Blue: Lesson 6… and End

Yesterday was Lesson 6 of Blue’s 8-week Beginners Obedience course. Remembering how she behaves outside, we started the lesson off indoors, as that is where she feels most comfortable.

Blue did not do well. She disengaged. She would not even do a simple sit-stay, choosing, instead, to turn her head away from her handlers and ignore them completely. When she was moved and brought back into the position, she started hard-mouthing, biting at the leash, and generally misbehaved. She was not having it, and that was that.

We decided to take a break for a few minutes, to give Blue a chance to settle a bit. During our conversation, they told me something they had not disclosed to me at the start: When they take her into the back yard, Blue rushes them and bites them, driving them onto their small patio steps. She doesn’t stop driving at them and biting them until they are completely off the grass. And, when they try to clean up after her [after she’s pottied], she rushes them and nearly knocks them to the ground. She does this with everyone who tries to be in the back yard when she’s there.

To gain a better understanding of what the owners were describing to me, I suggested that we take Blue out so she could potty. I was not prepared for the intensity with which she came at me when she was let off the leash. She first went to her mom, slammed into her and then bit her leg near her ankle. Then, Blue came for me. She hit me hard – nearly knocking me off my feet – and bit my leg near my ankle. When I tried to grab hold of her leash, she came at me again. She was not growling, her teeth were not bared, and her hackles were not up.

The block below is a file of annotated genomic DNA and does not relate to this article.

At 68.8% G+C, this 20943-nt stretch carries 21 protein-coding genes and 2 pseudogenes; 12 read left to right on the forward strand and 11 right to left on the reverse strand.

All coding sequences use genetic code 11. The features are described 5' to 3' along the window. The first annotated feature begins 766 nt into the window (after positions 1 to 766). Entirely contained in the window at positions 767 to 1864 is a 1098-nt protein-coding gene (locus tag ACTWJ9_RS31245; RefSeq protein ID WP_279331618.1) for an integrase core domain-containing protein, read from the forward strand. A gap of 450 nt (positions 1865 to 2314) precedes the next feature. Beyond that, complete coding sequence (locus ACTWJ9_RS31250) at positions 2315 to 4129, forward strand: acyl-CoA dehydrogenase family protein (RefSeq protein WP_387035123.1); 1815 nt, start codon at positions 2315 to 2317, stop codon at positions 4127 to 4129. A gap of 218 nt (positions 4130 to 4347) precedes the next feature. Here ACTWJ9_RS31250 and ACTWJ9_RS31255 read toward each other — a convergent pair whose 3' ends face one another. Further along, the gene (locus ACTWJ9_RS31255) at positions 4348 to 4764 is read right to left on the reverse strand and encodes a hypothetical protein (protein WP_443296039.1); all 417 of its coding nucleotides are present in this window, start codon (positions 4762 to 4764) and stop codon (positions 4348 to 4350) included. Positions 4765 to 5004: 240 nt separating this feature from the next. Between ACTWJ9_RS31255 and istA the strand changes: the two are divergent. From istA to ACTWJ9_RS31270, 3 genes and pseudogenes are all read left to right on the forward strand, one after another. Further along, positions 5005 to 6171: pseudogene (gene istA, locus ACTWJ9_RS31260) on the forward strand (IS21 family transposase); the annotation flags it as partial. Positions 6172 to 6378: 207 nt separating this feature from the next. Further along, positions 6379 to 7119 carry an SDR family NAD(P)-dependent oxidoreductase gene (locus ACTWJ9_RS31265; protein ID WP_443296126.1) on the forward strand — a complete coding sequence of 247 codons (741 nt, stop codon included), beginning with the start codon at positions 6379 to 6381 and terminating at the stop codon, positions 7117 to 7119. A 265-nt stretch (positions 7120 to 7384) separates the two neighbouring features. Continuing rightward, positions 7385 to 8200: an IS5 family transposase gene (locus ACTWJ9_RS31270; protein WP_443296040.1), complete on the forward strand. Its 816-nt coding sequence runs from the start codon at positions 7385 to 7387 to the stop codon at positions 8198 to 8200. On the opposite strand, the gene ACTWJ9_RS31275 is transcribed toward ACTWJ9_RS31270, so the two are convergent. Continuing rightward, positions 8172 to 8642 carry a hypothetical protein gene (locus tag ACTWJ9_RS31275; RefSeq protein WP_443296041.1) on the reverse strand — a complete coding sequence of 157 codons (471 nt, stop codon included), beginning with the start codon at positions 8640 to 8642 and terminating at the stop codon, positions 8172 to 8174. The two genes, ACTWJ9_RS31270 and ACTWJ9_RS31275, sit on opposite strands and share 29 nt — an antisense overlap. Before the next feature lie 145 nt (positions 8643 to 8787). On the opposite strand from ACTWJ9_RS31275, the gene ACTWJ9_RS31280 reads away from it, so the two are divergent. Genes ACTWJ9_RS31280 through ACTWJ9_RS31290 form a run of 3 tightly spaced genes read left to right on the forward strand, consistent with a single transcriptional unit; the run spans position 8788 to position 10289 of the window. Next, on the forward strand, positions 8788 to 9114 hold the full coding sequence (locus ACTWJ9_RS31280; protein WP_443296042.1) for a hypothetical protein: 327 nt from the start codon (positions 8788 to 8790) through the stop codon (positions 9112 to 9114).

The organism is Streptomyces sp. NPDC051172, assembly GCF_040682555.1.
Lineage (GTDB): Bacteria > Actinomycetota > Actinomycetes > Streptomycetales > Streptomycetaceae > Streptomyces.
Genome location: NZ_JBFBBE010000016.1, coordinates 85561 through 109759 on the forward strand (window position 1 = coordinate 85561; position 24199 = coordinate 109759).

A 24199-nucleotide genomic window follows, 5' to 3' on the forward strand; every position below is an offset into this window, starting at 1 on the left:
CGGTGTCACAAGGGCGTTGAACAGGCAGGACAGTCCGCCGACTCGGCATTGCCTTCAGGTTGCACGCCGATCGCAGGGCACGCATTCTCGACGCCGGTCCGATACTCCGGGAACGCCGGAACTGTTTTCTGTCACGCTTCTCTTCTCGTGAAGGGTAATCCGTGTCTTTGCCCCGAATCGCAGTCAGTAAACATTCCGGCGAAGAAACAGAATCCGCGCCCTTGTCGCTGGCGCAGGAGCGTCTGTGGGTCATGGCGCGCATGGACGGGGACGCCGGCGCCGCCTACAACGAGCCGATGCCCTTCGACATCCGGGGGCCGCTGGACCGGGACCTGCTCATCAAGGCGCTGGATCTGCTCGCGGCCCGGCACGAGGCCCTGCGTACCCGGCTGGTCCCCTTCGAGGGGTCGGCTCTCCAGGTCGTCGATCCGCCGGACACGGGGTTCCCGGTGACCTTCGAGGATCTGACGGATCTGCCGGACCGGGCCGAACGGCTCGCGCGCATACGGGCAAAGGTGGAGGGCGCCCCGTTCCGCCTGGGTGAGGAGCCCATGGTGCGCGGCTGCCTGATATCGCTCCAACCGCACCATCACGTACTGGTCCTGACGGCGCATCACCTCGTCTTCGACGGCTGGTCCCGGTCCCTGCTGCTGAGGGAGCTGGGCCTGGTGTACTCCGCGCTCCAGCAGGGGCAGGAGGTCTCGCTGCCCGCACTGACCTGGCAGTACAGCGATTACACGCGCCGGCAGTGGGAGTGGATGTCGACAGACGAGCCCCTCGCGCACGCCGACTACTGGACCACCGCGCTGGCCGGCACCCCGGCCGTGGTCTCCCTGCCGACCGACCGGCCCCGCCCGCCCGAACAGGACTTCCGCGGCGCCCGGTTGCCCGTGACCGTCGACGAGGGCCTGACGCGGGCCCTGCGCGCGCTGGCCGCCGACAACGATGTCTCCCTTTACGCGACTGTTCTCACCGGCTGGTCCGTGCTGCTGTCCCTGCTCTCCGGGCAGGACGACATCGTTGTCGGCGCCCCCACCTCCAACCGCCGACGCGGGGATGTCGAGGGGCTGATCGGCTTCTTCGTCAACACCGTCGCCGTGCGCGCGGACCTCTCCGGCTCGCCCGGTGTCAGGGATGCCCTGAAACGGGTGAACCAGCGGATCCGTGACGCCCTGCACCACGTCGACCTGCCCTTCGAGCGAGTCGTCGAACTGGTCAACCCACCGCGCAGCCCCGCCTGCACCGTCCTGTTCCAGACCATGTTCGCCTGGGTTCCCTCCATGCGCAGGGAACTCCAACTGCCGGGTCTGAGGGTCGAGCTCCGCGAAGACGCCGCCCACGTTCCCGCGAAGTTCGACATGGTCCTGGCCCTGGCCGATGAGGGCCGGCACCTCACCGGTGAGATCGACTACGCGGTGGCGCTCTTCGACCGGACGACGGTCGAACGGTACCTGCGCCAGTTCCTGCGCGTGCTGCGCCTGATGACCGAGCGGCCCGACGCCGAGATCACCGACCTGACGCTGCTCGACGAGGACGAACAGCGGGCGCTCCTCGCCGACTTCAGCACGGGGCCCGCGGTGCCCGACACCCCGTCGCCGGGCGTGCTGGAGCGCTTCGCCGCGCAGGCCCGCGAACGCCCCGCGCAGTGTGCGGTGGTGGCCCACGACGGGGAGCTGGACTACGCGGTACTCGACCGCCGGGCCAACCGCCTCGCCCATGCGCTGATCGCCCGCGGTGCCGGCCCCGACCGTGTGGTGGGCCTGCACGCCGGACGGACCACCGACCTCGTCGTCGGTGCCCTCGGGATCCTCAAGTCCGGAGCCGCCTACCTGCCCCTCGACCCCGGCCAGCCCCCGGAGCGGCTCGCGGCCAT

When her owners got to their small patio, Blue left them alone. However, I remained on the grass – and Blue came at me again. I managed to get hold of her leash and from there, I began to slowly reign her in. All the while, she continued to try to jump-lunge towards her owners, she fought the leash, she tried to bite at me… It was really bad.

Once we managed to get back inside, I sat down with Blue’s owners. I told them Blue needs rehabilitation, not obedience lessons. She is refusing to engage, she’s ignoring them, she’s not trusting them at all… we’re back at Square One. And this is when I asked them to tell me, again, how they came to have her.

Blue is a Kijiji dog. They were told she was 7 weeks old when they got her, but I disagreed. Blue does not have any understanding about bite inhibition, she does not know appropriate play – there are so many other signs indicating that she was removed from her mother and litter mates too soon. The owners then told me that actually made sense to them – that they thought she was really small for 7 weeks old. I asked them if she was the runt of her litter, and they said no. They showed me photos of her and her litter mates, and she was actually a bit bigger than them. So, it came down to her actual age when they got her – which, based on her behavior, I guessed to be more likely between 5 to 6 weeks old.

After experiencing Blue’s behavior in the back yard, and taking into consideration her refusal to engage or even try to connect with her owners, I had no choice but to end the obedience lessons. Instead, I’m taking Blue on as a rehabilitation case so she can learn how to be around humans safely and much more calmly. Because, as she is right now, she is a danger to people – and she’s only 6 months old…


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